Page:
A Chemoprevention Trial to Study the Effects of High Tea Consumption on Smoking-Related Oxidative Stress
Annual rept. 13 Jul 2006-12 Jan 2007
ARIZONA UNIV TUCSON
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The authors overall goal is to develop a safe and feasible model for the chemoprevention of a wide range of tobacco-related diseases. Their immediate goal, addressed over a 4-year study period, is to determine the effects of high tea consumption on the biological markers of oxidative stress that mediate lung cancer risk. They are conducting a 6-month randomized, controlled, double-blinded chemopreventive trial with subjects who have chronic obstructive pulmonary disease COPD and who were, or are, chronic smokers. The subjects are being randomized to green or black tea preparations or a control intervention matching placebo. Levels of 8-hydroxydeoxyguanosine and 8-F2-isoprostanes are being used to measure DNA damage and lipid damage, respectively. Changes in biomarkers of oxidative damage are being measured in urine, blood, and exhaled breath condensate. The study protocol was approved by all parties in September 2003. Recruitment and screening of participants for eligibility started in October 2003. By the end of December 2006, 275 participants had signed the consent form and were screened for confirmation of COPD eligibility i.e., spirometry for lung function. Thirteen subjects were not eligible and 262 subjects were enrolled in the study. Ninety-six of the participants dropped out of the study in the first week. The main reported causes of drop-out were as follows could not stop drinking coffee, did not like the taste of the tea, and caffeine intolerance. A total of 158 subjects completed the 1-month run-in and were randomized to one of the study arms green tea, black tea, or placebo. All randomized subjects provided blood and urine samples, exhaled breath condensate, and buccal cell samples during the 6-month intervention period. To date, 114 subjects have completed the study and 19 subjects are actively enrolled in it. The authors expect that adherence to a regular pattern of tea is feasible and quantifiable in this high-risk population.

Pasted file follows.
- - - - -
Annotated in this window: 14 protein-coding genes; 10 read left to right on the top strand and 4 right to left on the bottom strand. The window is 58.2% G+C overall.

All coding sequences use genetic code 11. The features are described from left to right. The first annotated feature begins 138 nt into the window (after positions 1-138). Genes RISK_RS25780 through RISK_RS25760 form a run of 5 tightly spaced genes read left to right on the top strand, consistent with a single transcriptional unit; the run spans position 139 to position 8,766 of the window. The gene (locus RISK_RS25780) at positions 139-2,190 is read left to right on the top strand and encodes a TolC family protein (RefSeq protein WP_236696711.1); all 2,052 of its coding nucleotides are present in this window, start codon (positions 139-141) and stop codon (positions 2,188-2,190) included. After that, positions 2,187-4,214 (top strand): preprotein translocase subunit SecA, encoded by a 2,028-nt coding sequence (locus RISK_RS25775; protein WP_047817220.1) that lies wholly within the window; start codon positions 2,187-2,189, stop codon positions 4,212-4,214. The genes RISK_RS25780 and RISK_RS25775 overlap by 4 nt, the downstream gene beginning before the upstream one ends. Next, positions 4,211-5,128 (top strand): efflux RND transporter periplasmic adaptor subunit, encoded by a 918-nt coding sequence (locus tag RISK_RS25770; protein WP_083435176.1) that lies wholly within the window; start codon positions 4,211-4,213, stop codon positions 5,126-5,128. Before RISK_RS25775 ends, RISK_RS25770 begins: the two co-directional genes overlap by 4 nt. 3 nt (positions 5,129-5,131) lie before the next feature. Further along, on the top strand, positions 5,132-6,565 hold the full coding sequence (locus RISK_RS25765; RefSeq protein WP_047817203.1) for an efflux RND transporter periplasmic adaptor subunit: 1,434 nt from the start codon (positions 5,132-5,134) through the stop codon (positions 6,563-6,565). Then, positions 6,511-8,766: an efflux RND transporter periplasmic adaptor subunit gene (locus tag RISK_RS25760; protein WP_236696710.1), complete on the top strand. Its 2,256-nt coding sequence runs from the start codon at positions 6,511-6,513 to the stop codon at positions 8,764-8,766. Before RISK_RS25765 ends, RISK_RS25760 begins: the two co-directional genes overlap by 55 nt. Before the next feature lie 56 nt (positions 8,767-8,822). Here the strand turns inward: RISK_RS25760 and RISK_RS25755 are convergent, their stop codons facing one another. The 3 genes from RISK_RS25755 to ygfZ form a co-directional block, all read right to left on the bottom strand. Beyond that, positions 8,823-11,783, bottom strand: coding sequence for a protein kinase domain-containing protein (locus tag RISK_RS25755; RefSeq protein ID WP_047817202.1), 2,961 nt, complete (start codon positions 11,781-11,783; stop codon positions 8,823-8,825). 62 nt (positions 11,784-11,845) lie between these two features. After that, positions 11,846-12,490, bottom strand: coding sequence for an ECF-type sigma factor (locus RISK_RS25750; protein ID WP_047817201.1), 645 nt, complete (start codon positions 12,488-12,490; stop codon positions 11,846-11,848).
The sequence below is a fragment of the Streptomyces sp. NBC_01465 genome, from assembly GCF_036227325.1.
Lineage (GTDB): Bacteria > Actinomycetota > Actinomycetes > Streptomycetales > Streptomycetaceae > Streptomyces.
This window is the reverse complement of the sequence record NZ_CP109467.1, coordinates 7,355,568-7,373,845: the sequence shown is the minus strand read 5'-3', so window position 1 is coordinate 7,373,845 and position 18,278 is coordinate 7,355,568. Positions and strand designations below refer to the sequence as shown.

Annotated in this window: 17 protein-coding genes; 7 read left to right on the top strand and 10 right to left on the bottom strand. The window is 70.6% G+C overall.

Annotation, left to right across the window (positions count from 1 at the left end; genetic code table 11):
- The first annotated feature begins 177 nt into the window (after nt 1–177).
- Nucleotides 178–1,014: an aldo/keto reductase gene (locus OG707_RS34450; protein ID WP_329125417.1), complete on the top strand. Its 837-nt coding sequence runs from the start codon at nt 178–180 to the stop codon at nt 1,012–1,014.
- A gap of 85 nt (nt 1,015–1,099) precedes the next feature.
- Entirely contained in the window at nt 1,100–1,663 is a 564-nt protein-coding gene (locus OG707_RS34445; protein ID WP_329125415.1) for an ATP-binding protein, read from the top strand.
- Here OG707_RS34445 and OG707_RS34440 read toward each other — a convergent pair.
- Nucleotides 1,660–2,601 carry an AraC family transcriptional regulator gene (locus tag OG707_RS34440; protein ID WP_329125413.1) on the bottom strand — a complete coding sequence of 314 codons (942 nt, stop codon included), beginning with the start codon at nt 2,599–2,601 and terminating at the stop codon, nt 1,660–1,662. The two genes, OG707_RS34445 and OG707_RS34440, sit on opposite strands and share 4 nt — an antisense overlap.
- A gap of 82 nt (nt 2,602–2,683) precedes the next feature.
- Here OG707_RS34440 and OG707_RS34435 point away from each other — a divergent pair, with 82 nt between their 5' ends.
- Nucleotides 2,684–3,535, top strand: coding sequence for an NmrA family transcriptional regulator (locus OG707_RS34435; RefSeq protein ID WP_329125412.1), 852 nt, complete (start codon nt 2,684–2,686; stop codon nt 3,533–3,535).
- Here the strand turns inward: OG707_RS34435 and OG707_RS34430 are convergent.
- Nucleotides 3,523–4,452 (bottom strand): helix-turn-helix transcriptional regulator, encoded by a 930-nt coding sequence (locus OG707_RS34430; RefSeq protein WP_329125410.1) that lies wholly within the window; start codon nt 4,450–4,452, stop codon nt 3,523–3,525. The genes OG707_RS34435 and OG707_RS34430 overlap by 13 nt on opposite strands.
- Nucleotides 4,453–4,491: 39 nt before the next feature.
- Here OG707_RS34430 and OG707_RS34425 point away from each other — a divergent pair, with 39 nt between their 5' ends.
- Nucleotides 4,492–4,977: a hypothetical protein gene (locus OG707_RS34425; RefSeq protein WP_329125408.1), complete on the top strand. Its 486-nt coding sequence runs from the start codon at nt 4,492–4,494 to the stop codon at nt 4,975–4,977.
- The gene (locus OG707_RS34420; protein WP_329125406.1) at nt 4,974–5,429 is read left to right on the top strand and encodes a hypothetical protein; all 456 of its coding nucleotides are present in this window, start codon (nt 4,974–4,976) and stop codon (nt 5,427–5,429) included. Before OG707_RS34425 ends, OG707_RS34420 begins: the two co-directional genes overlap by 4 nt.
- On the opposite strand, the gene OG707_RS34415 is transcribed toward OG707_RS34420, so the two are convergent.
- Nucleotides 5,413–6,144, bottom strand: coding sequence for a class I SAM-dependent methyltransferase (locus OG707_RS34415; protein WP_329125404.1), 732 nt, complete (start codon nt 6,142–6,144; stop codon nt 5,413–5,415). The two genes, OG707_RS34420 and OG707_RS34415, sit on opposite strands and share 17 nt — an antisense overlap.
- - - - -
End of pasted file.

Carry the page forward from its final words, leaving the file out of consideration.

- Medicine and Medical Research
- Food, Food Service and Nutrition
- Stress Physiology